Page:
Genes can encode multiple isoforms, broadening their functions and providing a molecular substrate to evolve phenotypic diversity. Evolution of isoform function is a potential route to adapt to new environments. Here we show that de novo, beneficial alleles in the nurf-1 gene became fixed in two laboratory lineages of C. elegans after isolation from the wild in 1951, before methods of cryopreservation were developed. nurf-1 encodes an ortholog of BPTF, a large (>300kD) multidomain subunit of the NURF chromatin remodeling complex. Using CRISPR-Cas9 genome editing and transgenic rescue, we demonstrate that in C. elegans, nurf-1 has split into two, largely non-overlapping isoforms (NURF-1.D and NURF-1.B, which we call Yin and Yang, respectively) that share only two of 26 exons. Both isoforms are essential for normal gametogenesis but have opposite effects on male/female gamete differentiation. Reproduction in hermaphrodites, which involves production of both sperm and oocytes, requires a balance of these opposing Yin and Yang isoforms. Transgenic rescue and genetic position of the fixed mutations suggest that different isoforms are modified in each laboratory strain. In a related clade of Caenorhabditis nematodes, the shared exons have duplicated, resulting in the split of the Yin and Yang isoforms into separate genes, each containing approximately 200 amino acids of duplicated sequence that has undergone accelerated protein evolution following the duplication. Associated with this duplication event is the loss of two additional nurf-1 transcripts, including the long-form transcript and a newly identified, highly expressed transcript encoded by the duplicated exons. We propose these lost transcripts are non-functional side products necessary to transcribe the Yin and Yang transcripts in the same cells. Our work demonstrates how gene sharing, through the production of multiple isoforms, can precede the creation of new, independent genes.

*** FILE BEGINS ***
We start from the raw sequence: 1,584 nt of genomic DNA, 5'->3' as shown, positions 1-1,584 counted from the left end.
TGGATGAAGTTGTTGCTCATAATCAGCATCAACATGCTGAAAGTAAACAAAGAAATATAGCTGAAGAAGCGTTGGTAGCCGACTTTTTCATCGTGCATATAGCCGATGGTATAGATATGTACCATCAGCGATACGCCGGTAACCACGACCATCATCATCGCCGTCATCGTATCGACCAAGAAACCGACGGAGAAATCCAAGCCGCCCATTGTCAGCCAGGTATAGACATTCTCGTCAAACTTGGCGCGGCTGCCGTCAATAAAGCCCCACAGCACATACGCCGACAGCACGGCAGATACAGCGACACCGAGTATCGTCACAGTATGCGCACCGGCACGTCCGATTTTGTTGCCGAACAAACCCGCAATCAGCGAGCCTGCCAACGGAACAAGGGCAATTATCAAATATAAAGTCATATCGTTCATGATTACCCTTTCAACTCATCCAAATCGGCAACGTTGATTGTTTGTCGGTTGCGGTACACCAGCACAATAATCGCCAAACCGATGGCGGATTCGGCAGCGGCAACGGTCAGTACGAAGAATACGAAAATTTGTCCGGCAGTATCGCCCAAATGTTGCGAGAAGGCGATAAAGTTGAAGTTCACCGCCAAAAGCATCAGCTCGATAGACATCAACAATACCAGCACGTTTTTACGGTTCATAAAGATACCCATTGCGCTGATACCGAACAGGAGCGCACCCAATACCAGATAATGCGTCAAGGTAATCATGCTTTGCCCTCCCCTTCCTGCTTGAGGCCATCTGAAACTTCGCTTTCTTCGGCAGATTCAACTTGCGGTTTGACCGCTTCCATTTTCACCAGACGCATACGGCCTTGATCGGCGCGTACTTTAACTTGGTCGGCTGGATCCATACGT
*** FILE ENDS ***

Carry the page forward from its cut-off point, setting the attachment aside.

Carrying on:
- Patrick T McGrath
- Ronald E Ellis
The funders had no role in study design, data collection and interpretation, or the decision to submit the work for publication.
- Erich M Schwarz, Cornell University, United States
© 2019, Xu et al.
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